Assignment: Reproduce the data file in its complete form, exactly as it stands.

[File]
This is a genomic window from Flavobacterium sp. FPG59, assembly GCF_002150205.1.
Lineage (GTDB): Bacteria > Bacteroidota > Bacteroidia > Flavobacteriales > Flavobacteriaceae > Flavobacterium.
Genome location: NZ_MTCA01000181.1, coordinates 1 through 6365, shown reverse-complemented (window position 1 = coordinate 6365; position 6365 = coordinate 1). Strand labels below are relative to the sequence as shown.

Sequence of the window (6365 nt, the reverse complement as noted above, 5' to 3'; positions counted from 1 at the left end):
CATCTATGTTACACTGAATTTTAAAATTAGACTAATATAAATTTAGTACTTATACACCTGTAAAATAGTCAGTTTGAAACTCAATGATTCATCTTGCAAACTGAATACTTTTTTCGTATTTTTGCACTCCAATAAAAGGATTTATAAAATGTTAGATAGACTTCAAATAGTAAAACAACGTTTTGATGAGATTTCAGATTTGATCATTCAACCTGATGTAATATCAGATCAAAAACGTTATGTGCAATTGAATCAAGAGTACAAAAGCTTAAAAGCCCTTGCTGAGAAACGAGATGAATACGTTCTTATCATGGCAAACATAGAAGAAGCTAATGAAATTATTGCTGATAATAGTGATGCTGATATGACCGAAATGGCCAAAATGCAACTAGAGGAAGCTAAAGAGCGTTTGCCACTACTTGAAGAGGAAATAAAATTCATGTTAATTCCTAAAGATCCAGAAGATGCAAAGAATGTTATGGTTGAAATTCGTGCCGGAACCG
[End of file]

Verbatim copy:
This is a genomic window from Flavobacterium sp. FPG59, assembly GCF_002150205.1.
Lineage (GTDB): Bacteria > Bacteroidota > Bacteroidia > Flavobacteriales > Flavobacteriaceae > Flavobacterium.
Genome location: NZ_MTCA01000181.1, coordinates 1 through 6365, shown reverse-complemented (window position 1 = coordinate 6365; position 6365 = coordinate 1). Strand labels below are relative to the sequence as shown.

Sequence of the window (6365 nt, the reverse complement as noted above, 5' to 3'; positions counted from 1 at the left end):
CATCTATGTTACACTGAATTTTAAAATTAGACTAATATAAATTTAGTACTTATACACCTGTAAAATAGTCAGTTTGAAACTCAATGATTCATCTTGCAAACTGAATACTTTTTTCGTATTTTTGCACTCCAATAAAAGGATTTATAAAATGTTAGATAGACTTCAAATAGTAAAACAACGTTTTGATGAGATTTCAGATTTGATCATTCAACCTGATGTAATATCAGATCAAAAACGTTATGTGCAATTGAATCAAGAGTACAAAAGCTTAAAAGCCCTTGCTGAGAAACGAGATGAATACGTTCTTATCATGGCAAACATAGAAGAAGCTAATGAAATTATTGCTGATAATAGTGATGCTGATATGACCGAAATGGCCAAAATGCAACTAGAGGAAGCTAAAGAGCGTTTGCCACTACTTGAAGAGGAAATAAAATTCATGTTAATTCCTAAAGATCCAGAAGATGCAAAGAATGTTATGGTTGAAATTCGTGCCGGAACCG